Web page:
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lexicanium

level balance

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lexicanium    122
I am studying games design at Bolton university and was wondering if some of you guys could please point me in the right direction for some material for an assignment. I have to create a map in Spring (an open-source RTS engine based loosely on TA) and the focus of the work is game balance. The map side of it I can do fine but I am having trouble finding information on level design theory within RTS games specifically. This is the main thing I'm being marked on, more why I chose to make the map in a certain way with relevant sources from others to back up my reasoning (they tell us our own opinion on it means jack really). Any books or websites you can point me on RTS level design theory would be greatly appreciated. paul.

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Captain P    1092
I haven't created many RTS levels - mainly some single-player Starcraft and Red Alert ones some years ago - but I've created FPS levels for 7+ years. What's especially important for level-design, and game-design in general, is playtesting. I used to spend months polishing the looks of a level, only to find out it was boring to play in. I didn't see that because I had become biased towards my own map: after all, I had been nurturing it for months.

That's why it's a good idea to build several prototypes first just for gameplay sake. After a few playtest sessions, you'll have a much better idea about what works and what doesn't in your map. You'll see how players actually go around in your map - which can often be quite different from what you'd expect.


You may want to check out some RTS modding and mapping sites. You'll likely find a few articles on subjects like these. Studying popular maps and player strategies can be helpfull, too. But most importantly, playtest your maps with others. Good luck with this! :)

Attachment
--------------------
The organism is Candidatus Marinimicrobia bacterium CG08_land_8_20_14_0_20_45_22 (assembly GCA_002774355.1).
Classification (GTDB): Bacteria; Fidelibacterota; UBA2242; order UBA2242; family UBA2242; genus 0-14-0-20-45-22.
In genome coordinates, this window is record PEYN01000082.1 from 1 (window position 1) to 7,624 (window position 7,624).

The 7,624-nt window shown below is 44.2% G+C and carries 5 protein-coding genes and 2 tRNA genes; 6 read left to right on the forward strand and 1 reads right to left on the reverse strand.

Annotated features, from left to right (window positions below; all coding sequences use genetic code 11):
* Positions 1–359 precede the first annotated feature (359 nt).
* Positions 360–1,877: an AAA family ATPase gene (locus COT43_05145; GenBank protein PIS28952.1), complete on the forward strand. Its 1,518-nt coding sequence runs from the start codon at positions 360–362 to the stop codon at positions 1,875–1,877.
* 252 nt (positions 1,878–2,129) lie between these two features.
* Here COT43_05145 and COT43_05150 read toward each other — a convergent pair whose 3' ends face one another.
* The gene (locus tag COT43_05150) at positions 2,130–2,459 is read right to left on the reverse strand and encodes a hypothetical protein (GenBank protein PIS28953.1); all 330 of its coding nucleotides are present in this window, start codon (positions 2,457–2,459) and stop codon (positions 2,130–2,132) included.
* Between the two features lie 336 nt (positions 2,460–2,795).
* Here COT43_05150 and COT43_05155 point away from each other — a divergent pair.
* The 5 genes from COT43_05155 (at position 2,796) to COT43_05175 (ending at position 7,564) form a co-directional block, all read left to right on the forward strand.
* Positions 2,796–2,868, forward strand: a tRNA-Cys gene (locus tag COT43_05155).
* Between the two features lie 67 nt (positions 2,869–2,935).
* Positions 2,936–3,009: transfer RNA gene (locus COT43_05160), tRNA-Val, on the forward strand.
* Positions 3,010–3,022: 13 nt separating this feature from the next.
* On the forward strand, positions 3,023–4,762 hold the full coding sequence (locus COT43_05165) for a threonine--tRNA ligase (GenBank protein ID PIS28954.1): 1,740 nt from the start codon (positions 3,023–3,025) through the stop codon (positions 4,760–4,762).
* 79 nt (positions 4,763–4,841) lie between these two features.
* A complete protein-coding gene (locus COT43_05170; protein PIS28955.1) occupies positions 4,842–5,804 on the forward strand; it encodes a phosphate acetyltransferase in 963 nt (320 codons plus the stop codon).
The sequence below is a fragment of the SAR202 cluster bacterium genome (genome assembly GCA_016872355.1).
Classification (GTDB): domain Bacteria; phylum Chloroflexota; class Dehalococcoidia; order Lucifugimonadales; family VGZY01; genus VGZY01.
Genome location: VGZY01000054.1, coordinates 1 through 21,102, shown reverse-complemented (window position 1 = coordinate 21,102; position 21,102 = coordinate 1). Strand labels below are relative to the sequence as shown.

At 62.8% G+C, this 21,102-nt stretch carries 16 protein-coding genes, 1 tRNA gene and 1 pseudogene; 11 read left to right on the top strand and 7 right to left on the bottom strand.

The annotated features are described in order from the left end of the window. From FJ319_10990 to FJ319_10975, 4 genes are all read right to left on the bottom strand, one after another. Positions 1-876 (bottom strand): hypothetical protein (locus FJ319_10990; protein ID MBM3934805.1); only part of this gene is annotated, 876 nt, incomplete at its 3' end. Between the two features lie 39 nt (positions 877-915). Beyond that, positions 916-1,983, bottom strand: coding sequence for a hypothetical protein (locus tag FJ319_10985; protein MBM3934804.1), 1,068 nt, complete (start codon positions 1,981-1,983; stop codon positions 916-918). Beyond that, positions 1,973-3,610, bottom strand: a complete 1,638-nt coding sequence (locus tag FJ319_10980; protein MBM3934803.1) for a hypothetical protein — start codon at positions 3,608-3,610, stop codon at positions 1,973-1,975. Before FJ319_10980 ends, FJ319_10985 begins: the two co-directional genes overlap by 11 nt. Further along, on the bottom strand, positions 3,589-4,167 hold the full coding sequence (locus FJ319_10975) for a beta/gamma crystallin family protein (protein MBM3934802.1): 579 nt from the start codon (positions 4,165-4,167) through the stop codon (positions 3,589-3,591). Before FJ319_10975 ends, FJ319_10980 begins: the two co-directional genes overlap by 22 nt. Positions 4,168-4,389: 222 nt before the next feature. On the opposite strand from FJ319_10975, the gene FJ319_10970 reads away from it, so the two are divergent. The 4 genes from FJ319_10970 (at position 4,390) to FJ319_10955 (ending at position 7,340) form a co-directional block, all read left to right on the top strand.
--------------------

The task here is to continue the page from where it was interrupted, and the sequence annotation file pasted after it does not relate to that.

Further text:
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lexicanium    122
yeah naturally, however I am on a bit of a time limitation, I've got three weeks to put together the level and create the video diary of why I made it the way I did. Also this Spring engine doesn't seem to support AI opponents so I can't use those for testing balance either.

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Talroth    3247
Look at what factors influence play on an RTS game.

1. Resource location and amounts.
2. Terrain, what units can move where.

Maps can be Symmetrical, or Asymmetrical in both design and goals for players. A map can still be balanced if one side has limited resources, but a vastly superior defensive position than the other.

One way to mathematically judge maps is to analyze their layout of resources and control, and map out the optimal expansion of resource gathering. Compare how much each side can take in, and then evaluate it based on strategic positioning. This will give you an idea of how powerful one starting location is vs another.

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Funkymunky    1413
good question! If it were me, and I had 3 weeks (wow I never had 3 weeks on a project in college. I mean, I did, but I never started that soon. kudos)

ha, you're the third result on this google search. The first result looks promising though.

Next, I would read all of the wikipedia's references for Real-time strategy, especially if it was citeable.

...

I found this page, which has a very interesting quote:

Quote:
In Spring resources (Metal and Energy) are unlimited, unlike in most other RTS Games. This means that once you have built i.e. a metal extractor(Mex)/Solarplant you will get metal/energy out of it until it's destroyed (as long as you have Energy for the Mex). There are 2 major following Issues because of this:

* Your economy will grow exponentially (always more and more) if you invest most of your resources into it.
* You never end up with no resources to gather, but the battle builds up till one side is overpowered.


After reading that, I would actually cite Sun Tzu because the map I would make for an RTS like that would be either near-symmetrical for 1-2 players or a king of the hill central gold-pot for 3-6. Seems like you'd just try to maintain the fastest rate of cranking out units, flooding your opponents until they're overwhelmed.

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